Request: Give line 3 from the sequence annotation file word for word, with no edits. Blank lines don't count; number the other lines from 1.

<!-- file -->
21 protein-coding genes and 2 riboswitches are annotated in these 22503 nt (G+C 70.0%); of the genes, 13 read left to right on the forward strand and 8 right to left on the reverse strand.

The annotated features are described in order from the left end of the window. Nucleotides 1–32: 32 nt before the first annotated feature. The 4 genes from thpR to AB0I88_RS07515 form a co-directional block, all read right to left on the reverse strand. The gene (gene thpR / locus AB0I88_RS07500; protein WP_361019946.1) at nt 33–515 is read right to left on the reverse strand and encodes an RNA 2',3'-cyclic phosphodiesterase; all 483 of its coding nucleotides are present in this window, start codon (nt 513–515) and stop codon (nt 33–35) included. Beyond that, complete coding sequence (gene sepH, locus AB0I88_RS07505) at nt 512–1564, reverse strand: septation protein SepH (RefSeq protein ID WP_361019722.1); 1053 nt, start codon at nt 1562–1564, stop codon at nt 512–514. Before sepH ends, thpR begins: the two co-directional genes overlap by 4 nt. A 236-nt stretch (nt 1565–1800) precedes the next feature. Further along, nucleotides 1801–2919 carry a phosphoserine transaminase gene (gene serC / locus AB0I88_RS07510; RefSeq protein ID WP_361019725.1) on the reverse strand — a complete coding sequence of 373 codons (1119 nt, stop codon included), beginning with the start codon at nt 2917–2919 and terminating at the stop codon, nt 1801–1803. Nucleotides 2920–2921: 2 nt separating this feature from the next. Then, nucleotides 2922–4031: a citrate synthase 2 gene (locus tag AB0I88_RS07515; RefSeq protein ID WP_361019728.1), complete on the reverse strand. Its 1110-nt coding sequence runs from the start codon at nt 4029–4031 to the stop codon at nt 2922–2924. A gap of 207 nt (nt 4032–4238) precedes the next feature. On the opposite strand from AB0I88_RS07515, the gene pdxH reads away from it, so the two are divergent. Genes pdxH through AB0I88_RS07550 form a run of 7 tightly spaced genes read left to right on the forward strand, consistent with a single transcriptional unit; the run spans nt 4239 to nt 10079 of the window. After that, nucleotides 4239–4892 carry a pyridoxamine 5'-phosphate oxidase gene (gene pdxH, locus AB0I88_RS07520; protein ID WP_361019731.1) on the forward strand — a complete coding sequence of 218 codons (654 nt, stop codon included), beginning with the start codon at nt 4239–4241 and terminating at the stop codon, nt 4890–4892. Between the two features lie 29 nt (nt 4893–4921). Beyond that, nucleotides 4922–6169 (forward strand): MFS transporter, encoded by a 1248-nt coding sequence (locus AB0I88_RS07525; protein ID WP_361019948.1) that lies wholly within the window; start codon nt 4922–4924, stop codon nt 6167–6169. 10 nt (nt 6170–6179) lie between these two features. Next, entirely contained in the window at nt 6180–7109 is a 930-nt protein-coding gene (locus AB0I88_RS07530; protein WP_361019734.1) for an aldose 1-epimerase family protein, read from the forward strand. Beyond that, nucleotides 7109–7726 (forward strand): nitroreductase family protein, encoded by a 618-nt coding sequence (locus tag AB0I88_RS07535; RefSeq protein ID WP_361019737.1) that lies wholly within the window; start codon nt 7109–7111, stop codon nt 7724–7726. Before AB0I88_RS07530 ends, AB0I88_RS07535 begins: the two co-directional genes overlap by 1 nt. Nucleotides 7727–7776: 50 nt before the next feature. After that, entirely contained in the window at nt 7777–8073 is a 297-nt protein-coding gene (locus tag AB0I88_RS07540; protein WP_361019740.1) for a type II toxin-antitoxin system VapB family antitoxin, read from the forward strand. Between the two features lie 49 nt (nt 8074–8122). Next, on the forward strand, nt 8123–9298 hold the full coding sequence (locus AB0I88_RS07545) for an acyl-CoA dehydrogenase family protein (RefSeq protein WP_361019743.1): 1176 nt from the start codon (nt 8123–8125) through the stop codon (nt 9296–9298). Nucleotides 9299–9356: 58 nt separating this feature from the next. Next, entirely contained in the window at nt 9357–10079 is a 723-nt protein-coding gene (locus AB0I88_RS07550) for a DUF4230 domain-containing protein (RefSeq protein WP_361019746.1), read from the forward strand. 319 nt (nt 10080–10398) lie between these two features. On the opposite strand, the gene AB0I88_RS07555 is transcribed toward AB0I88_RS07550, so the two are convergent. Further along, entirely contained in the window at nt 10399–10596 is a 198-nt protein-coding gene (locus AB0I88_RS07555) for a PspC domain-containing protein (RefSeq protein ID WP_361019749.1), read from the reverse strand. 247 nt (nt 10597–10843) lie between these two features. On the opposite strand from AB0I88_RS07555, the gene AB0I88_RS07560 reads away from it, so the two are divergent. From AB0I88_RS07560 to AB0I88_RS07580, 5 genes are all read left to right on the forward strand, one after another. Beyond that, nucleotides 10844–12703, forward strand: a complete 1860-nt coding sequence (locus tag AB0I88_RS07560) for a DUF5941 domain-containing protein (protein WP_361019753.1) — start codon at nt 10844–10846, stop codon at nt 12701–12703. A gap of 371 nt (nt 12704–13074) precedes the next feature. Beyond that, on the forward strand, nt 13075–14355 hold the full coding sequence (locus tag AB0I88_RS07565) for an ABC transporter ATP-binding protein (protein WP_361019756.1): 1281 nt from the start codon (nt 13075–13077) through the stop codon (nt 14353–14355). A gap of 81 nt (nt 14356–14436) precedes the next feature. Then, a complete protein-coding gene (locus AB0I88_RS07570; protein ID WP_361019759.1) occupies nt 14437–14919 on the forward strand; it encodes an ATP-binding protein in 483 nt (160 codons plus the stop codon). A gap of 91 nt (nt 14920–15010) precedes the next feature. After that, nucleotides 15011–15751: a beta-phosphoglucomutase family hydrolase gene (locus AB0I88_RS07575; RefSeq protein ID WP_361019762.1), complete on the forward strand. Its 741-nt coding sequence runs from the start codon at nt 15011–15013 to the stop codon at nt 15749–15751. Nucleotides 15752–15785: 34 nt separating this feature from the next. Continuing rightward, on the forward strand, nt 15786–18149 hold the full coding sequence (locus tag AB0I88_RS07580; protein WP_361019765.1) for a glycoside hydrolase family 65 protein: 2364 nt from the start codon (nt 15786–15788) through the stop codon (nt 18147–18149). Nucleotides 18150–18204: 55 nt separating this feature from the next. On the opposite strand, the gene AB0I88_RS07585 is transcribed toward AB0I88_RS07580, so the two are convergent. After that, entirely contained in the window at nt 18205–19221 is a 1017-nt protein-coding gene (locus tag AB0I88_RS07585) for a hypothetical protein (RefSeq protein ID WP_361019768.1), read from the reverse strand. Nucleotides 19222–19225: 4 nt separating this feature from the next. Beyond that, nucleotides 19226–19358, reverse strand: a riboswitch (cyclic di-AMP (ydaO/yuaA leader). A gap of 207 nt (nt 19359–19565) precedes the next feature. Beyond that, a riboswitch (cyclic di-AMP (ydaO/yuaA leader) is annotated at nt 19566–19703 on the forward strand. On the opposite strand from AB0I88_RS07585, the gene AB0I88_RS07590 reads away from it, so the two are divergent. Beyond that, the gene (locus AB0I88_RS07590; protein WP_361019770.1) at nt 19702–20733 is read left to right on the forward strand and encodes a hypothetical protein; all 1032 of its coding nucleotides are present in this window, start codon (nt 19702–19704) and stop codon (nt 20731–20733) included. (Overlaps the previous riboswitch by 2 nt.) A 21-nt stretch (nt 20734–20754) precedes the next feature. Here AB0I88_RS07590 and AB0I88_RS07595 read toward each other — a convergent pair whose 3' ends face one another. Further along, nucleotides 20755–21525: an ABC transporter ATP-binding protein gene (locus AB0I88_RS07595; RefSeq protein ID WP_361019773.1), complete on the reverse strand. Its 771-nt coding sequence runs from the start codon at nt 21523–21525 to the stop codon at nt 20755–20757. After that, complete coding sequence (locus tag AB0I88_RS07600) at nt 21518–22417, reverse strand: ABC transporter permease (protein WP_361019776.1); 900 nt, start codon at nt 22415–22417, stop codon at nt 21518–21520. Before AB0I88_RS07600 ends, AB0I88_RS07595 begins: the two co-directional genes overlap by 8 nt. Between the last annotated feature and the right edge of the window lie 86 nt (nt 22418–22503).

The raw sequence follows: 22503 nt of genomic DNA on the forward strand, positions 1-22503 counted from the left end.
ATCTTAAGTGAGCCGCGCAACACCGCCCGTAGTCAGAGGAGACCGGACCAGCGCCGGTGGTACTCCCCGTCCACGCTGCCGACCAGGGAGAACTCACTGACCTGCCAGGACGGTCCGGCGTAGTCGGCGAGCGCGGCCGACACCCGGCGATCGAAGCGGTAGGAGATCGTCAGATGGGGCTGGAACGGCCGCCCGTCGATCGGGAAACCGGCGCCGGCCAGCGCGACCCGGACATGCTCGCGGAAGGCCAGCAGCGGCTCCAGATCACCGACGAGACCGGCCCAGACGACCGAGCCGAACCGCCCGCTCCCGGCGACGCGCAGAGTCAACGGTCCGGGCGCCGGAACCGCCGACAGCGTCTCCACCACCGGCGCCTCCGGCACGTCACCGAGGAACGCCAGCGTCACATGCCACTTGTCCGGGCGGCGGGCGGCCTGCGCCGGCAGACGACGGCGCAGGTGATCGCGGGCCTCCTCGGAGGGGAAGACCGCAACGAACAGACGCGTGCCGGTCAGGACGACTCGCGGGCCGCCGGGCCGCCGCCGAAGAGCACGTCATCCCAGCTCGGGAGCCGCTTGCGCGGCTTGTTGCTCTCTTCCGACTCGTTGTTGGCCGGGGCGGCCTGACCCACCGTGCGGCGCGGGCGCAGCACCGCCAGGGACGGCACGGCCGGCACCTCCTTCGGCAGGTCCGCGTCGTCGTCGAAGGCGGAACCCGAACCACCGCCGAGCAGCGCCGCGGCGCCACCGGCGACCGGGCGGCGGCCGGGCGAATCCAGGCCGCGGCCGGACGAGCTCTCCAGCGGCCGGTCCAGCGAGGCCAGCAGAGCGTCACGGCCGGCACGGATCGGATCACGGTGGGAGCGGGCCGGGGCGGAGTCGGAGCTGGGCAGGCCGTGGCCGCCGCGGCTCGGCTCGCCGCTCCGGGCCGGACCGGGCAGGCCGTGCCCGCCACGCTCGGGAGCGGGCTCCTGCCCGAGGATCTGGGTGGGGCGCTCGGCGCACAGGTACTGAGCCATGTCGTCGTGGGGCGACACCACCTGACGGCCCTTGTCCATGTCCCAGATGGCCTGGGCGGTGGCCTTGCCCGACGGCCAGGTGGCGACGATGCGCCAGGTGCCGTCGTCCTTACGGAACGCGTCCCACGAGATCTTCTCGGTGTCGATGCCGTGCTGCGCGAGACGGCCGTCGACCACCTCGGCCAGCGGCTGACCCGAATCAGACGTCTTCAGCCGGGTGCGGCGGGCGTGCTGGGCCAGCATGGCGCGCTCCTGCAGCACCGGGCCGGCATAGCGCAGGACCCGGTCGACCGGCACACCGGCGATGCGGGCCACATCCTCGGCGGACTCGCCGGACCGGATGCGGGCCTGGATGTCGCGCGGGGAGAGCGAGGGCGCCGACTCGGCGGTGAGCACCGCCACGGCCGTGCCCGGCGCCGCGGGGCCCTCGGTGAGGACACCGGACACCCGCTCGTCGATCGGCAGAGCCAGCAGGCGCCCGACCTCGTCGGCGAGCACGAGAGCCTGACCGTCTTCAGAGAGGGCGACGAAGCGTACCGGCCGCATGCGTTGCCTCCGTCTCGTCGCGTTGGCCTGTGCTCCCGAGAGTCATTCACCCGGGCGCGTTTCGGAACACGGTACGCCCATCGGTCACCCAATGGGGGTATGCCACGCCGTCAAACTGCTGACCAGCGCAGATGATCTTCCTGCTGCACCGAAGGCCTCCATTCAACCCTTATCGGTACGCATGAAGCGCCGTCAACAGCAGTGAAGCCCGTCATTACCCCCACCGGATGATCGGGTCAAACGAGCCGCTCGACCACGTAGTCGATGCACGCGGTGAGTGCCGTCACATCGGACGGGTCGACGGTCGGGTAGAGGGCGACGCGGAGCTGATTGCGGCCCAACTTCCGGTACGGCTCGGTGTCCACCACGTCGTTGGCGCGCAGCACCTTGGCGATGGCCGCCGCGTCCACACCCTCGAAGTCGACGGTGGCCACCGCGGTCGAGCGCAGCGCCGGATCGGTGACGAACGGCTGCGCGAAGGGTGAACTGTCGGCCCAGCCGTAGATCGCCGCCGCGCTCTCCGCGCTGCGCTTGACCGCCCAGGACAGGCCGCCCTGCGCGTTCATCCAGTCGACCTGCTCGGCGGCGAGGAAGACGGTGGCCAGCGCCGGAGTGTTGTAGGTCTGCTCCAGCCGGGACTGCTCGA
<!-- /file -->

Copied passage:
The raw sequence follows: 22503 nt of genomic DNA on the forward strand, positions 1-22503 counted from the left end.